This is my master plan for financial independence, the blueprint to freedom. In March 2019, I started my journey to financial independence and early retirement (FIRE) from zero. As a single person on an average wage, this means I have a long way ahead of me.
My aim is to be financially independent by age 40 (by November 2028). Financially independent means I can live from the returns of my investments and do not need to work unless I want to.
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My master plan for financial independence
How to calculate your FIRE number
The most popular way to calculate the amount of money needed to achieve FIRE (your FIRE number) is the 4% rule. Based on the results of the Trinity Study, it is safe to withdraw 4% per year from an investment portfolio without ever depleting it. Hence, there are two ways to calculate how much money you need in your portfolio:
- Divide annual expenses by 0.04
- Multiply annual expenses by 25
Annual expenses=how much you spend in a year
However, due to limitations of the Trinity Study, many FIRE aspirants use lower safe withdrawal rates, ranging between 3-4%.
Alternatively, you can use a FIRE calculator. This will give you a more individualised number as you can adjust your withdrawal rate, interest gained, etc. There are several different calculators available:
If you are not interested in reaching FIRE, you can work out the amount of savings you should have at your age and use this as your target.
My FIRE Number
My current estimated annual expenses are about £13,200. This would give me a FIRE number of £325,000 (using the above formulas), meaning I would have £1,100 to spend after retirement. Having £1,100 per month does not sound like much but
- It is an amount I can easily live on
- I won’t have any work-related expenses
- I still plan to make some money while retired.
Since this is my life I am planning, I will use a withdrawal rate of 3.8% rather than 4%. This is because the Trinity Study only looked at a 30-year horizon whereas I do not know how long I will live. This rate gives me a FIRE number of £347,368.
Hence, I will aim to save £350,000 by November 2028. Retirement will be my birthday present for my 40th birthday.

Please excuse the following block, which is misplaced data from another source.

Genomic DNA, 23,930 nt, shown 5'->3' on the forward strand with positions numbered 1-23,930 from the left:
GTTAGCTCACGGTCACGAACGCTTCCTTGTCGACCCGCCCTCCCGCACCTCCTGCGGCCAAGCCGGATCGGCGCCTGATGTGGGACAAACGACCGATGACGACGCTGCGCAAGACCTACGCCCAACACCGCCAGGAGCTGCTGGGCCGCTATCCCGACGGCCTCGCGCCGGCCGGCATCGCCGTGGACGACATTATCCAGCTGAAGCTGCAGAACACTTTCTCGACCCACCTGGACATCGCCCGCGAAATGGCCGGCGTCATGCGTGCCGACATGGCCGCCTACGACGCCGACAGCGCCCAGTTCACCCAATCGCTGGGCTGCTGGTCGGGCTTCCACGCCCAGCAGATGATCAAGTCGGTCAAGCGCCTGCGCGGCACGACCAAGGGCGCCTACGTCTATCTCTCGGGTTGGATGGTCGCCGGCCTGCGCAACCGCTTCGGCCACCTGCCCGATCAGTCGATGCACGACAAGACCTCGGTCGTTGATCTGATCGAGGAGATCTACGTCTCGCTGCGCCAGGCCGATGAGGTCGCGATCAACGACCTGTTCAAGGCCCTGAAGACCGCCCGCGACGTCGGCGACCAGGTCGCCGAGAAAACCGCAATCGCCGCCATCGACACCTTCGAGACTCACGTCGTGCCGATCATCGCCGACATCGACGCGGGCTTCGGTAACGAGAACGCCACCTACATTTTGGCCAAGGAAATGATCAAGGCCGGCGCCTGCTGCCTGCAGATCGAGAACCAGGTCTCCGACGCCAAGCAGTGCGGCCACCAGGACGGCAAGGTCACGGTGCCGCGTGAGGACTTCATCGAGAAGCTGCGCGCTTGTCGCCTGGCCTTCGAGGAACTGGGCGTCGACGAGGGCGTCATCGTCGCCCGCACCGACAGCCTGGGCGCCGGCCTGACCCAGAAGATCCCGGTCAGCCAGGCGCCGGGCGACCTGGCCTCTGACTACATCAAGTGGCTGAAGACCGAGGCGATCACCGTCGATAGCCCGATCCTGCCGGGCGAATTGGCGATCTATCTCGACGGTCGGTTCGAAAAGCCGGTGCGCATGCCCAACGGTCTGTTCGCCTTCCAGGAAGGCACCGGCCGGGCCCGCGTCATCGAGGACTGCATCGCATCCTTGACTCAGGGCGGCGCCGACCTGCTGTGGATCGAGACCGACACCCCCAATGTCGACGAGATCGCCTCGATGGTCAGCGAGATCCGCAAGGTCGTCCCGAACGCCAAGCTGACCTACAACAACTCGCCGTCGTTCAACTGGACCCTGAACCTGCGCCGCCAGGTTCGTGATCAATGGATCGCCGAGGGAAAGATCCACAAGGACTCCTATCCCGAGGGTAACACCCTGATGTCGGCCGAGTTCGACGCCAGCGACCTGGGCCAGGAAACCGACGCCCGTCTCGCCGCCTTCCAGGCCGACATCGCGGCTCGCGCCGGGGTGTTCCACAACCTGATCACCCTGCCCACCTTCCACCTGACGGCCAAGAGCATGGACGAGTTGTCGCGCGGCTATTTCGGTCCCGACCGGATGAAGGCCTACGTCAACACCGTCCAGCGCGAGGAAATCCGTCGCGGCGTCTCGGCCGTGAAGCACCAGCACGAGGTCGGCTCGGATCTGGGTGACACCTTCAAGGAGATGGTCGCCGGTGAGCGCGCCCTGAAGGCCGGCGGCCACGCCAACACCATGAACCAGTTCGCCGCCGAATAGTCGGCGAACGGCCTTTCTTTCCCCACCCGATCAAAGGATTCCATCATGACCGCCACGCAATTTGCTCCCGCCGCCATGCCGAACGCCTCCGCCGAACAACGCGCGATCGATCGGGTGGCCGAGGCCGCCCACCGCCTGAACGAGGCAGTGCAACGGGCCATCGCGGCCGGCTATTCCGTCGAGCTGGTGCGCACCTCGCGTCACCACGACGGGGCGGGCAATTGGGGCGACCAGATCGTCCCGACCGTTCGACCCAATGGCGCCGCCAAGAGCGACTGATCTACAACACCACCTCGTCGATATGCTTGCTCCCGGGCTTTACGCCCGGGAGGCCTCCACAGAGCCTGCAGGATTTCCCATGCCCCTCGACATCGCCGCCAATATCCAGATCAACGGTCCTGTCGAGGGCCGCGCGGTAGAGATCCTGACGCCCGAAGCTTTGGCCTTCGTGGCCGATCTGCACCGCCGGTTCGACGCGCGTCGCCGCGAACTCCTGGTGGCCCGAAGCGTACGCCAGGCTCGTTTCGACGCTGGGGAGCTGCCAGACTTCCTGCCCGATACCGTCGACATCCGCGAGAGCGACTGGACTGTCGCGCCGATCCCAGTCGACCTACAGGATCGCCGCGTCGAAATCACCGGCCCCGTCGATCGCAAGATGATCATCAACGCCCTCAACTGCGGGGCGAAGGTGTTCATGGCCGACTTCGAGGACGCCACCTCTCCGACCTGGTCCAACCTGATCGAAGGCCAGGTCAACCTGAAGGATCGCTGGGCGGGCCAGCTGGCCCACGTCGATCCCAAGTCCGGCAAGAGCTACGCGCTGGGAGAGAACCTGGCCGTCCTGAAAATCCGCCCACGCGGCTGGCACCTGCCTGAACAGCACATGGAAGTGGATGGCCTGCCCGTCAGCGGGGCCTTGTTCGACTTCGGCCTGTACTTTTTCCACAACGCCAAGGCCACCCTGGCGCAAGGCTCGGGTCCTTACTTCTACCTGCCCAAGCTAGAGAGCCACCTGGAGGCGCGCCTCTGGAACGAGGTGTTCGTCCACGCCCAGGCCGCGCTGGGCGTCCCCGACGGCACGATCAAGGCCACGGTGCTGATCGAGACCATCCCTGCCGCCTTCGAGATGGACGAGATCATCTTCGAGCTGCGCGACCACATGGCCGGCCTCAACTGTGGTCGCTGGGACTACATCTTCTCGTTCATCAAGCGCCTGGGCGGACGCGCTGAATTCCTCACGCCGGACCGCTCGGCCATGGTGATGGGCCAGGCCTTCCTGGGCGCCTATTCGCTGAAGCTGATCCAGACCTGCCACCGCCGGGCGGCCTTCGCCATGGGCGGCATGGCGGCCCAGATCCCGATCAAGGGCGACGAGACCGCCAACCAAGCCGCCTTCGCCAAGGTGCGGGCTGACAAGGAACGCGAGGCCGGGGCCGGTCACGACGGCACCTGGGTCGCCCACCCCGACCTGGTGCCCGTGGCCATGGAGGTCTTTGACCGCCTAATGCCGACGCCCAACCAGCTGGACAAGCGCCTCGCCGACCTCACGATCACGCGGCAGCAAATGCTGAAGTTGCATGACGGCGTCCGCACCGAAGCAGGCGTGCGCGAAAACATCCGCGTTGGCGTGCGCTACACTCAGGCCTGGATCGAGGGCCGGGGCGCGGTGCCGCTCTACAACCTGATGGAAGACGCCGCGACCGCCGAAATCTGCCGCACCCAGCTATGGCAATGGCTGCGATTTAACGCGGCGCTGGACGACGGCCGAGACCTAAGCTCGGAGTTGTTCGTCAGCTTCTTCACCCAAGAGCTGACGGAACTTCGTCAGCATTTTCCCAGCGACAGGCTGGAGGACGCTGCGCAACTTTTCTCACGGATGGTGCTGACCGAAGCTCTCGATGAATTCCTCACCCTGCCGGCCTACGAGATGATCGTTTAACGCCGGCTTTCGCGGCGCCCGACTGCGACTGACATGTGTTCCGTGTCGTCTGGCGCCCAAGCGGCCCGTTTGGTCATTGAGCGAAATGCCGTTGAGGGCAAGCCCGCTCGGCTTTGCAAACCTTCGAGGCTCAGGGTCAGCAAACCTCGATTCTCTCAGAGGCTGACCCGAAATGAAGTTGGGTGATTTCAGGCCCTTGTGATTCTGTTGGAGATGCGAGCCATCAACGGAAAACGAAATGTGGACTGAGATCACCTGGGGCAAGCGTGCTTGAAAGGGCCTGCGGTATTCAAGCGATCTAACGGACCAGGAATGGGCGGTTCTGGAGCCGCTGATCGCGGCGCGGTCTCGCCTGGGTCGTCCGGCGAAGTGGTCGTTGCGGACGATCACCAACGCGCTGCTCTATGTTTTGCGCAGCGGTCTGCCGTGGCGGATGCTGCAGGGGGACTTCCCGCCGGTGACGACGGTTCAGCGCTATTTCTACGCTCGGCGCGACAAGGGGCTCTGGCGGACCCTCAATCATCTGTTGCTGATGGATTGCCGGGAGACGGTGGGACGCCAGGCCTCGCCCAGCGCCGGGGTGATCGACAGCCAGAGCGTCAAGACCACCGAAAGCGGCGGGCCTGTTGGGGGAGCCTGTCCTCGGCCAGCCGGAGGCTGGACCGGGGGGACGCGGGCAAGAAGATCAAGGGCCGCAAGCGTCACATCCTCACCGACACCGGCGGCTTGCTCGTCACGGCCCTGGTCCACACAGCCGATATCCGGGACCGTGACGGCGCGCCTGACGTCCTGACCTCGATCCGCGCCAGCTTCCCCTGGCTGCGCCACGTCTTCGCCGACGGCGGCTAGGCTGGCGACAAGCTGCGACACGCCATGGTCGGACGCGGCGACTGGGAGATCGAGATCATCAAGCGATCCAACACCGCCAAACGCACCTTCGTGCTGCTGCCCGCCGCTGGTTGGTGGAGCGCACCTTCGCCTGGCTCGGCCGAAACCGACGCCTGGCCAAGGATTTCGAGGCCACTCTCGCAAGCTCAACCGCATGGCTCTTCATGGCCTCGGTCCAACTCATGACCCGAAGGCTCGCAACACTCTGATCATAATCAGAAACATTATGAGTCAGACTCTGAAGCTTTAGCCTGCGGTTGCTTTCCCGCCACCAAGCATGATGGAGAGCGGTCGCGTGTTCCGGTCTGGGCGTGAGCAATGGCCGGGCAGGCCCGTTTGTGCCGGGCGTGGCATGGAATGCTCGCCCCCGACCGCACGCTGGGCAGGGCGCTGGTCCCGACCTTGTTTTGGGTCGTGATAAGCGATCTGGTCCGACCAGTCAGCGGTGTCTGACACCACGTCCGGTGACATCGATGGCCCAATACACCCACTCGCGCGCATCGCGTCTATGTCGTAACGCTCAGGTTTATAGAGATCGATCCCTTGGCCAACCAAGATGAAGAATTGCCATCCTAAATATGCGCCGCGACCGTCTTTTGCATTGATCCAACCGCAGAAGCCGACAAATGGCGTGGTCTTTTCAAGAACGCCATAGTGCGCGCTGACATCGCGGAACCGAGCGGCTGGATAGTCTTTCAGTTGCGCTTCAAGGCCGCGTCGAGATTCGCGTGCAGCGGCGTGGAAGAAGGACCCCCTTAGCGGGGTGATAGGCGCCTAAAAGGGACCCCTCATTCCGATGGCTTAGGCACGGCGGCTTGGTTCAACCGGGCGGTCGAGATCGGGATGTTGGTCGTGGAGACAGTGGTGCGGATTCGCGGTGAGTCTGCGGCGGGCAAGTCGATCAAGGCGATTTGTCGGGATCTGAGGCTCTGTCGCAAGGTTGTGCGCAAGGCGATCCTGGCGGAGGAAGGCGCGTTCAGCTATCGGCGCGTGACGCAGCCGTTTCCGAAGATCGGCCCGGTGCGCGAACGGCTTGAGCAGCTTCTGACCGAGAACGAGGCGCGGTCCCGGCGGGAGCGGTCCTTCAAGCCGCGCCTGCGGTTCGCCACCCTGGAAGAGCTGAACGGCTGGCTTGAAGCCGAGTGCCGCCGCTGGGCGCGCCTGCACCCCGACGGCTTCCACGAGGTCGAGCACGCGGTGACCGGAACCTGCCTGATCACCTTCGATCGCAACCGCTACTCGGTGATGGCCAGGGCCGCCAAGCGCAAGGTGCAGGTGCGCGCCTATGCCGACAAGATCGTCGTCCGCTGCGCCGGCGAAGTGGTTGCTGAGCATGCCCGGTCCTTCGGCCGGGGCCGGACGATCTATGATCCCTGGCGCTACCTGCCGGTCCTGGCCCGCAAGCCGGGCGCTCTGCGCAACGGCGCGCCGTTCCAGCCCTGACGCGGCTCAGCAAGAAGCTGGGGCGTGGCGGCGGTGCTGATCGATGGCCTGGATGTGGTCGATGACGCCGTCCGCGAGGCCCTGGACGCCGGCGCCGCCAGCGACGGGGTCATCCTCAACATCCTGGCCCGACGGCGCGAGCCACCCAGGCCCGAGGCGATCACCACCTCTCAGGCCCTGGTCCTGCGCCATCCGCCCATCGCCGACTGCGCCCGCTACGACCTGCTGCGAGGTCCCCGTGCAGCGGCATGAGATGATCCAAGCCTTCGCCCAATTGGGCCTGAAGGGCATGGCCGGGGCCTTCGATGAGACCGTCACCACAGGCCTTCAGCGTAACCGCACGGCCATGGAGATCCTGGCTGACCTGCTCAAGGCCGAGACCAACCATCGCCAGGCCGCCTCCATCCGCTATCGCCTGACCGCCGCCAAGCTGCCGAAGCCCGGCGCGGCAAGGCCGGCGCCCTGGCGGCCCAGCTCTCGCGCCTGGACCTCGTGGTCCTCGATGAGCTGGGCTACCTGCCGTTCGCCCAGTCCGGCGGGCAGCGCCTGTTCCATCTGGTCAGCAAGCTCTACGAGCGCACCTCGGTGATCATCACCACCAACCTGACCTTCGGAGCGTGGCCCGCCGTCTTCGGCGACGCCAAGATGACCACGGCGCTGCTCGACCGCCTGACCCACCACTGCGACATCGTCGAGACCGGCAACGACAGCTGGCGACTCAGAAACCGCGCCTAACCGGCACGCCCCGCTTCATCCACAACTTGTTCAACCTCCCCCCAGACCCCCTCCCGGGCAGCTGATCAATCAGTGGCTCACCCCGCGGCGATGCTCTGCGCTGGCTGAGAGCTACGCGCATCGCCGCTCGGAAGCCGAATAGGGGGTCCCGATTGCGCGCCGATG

Progress to FIRE
In the sidebar, you can see my current status. The percentage is the amount I have saved in relation to my FIRE number, £350,000.
Hopefully, at the time you are reading this, the percentage will have increased.
Aiming for £350,000, I can calculate the amount I need to save each year. Note that I have defined year as the period from January to December, even though I started in March of Year 1 and will finish in November of Year 10.
The table below is my theoretical savings plan. It is only meant to be a guide as
- My circumstances will likely change e.g. redundancy, move, having children, etc.
- There may be periods of economic recess/higher growth
- I may want to change my goal.
|Year 1 (2019)||£20,375||£22,769|
|Year 2 (2020)||£23,662||£46,431|
|Year 3 (2021)||£26,594||£73,025|
|Year 4 (2022)||£29,762||£102,787|
|Year 5 (2023)||£32,143||£134,930|
|Year 6 (2024)||£35,754||£170,684|
|Year 7 (2025)||£38,615||£209,299|
|Year 8 (2026)||£42,744||£252,043|
|Year 9 (2027)||£47,203||£299,246|
|Year 10 (2028)||£50,772||£350,018|
Values for years 2-10 are projections.
You can follow my journey by reading my savings reports which I publish at the end of every month.
Why does the amount of savings increase?
You may have noticed that I am planning to save more and more every year. This is possible due to
- Earning interest and compound interest (interest on interest)
- My salary hopefully increasing
- Being able to earn more from passive income sources
- Establishing new side hustles.
The main ingredient of these is compound interest. This means my savings will grow exponentially rather than linear. In basic terms, the more money I have, the more interest I will receive.
My plan for financial independence – goals
Despite elaborating on my financial plans in great detail, staying healthy will always be my number one priority. Number two is being happy and living a satisfying life. In the sad case that I should pass away before I can reach financial independence, I will die happily and without regret.
Monthly FIRE goals
- Achieve a savings rate of over 60%
- Stick to the budget
yearly FIRE goals
- Increase income by 15% every year
- Add one new income stream every year
- Max out ISA allowance
These are more a loose list of ideas at the moment and will get finalised once I am closer to FIRE.
- Adopt a child
- Go to ASDA and clean the car park
- Write a novel
- Continue blogging
- Try different jobs e.g. be a cleaner or a waitress
- Pick up litter regularly
Every month, I complete a savings report detailing my income, expenses, and savings. Below is a list of all past reports:
2019 savings reports
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